Anderson, Pella and Marvin Window Comparisons
DEAR TIM: I was looking at your web page for some information on windows, specifically a comparison between Anderson casement windows and Pella. I thought I had a handle on the basics of double pane, gas-sealed, low-e, high-efficiency thermo-pane windows, but from what I've seen of Pella windows, they're not sealed at all. To me, this blows the whole "sealed = high efficiency" thing out of the water. How can Pella boast high/higher efficiency, when all they seem to do is provide two unsealed panes of glass? Am I missing something?
I know some folks swear by Pella, but to me, Anderson or Marvin seem to be a better product because their windows actually provide a sealed-space, which I thought insulated better. I like Pella's casement product from a standpoint of no chance of seal failures and fogging, plus the in-between mini-blinds, but I'm not convinced that they actually deliver the same level of efficiency. Vic Johansen, Cincinnati, OH
DEAR VIC: A good friend of mine who happens to be a CPA and a former mentor of mine taught me several years ago that numbers don't lie. When you couple this fact with independent certification numbers assigned by testing laboratories to the different windows, you have a clear-cut method of scientifically choosing top-quality windows.
The brands you speak of all are great companies and the last time I checked they all carried independent certification from the National Fennestration Rating Council (NFRC) with respect to the R-values of the windows and specifically the glazed or glass portion of the window.
Pella's window design for years has used a removable pane of glass that had a built-in gasket. This gasket, believe it or not, produced a seal that could rival those of the insulated glass you see in other windows. The latest version of Pella that I saw at the International Builders Show had insulated glass married with a third glazed panel.
I believe if you really compare apples to apples you will discover the overall energy efficiency of the windows is nearly the same. That, after all, is what you are looking for. You should also pay attention to any rating numbers with respect to the R-value of the glass when measured both at the center of the glass and at the edges. This R-value can vary significantly in different windows.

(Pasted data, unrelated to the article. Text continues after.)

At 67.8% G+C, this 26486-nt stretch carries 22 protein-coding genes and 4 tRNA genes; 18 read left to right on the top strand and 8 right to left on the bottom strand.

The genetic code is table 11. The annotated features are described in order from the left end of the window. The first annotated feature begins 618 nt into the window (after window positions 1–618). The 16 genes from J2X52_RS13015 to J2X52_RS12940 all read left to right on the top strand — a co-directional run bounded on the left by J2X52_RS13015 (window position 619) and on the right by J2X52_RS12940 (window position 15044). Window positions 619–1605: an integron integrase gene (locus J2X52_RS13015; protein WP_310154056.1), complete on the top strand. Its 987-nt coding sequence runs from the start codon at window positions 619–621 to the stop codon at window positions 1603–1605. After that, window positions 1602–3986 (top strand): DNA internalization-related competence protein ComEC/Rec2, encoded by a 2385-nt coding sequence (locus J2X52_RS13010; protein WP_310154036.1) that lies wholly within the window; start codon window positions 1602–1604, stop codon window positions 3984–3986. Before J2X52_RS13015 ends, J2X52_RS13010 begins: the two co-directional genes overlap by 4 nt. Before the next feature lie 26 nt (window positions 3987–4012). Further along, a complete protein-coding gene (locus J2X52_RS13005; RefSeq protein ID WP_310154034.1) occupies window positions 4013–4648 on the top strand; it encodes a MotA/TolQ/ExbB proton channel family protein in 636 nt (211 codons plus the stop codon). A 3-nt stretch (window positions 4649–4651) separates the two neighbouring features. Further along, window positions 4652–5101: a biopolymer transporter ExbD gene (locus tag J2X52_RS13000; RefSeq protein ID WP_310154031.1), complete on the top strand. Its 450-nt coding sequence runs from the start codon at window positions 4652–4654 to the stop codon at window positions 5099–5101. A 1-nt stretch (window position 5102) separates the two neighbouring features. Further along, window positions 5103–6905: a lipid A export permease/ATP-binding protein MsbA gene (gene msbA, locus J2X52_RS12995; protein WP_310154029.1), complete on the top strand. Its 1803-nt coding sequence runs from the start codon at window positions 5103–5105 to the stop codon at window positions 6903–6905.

Author's Notes: After this column was published, it was discovered by a Pella window consultant named Paul Brand. He emailed the following comments to me:
" My name is Paul Brand and I am a window consultant for Pella Windows and Doors. I just read an article off of your website that addressed an inquiry regarding a comparison between Andersen and Pella windows. The writer was curious as to why Pella would not manufacture " double pane, gas-sealed, low-e, high-efficiency thermo-pane windows" . In fact, Pella does manufacture such a window.
I may be making an assumption here, but I believe the window he may have been looking at is part of our Designer Series product line. This particular window is available with a variety of glazing options including a clear single glazed exterior pane with a hinged interior clear glass panel. Obviously, this glazing option would not be a suitable choice for homes located in the northern half of the United States. Might I suggest looking at the same product line but have the unit(s) specified with our 5/8" InsulShield insulating glass with a clear hinged panel. By selecting this glazing option the homeowner can expect to see industry leading U-values and an outside sound reduction of up to 80%. In addition, the Designer Series product line is the only product available where the homeowner can select from 25 different "between-the-glass" pleated shade / blind options."
Window Consultant / Contractor Sales
Pella Windows & Doors - T.C., Inc.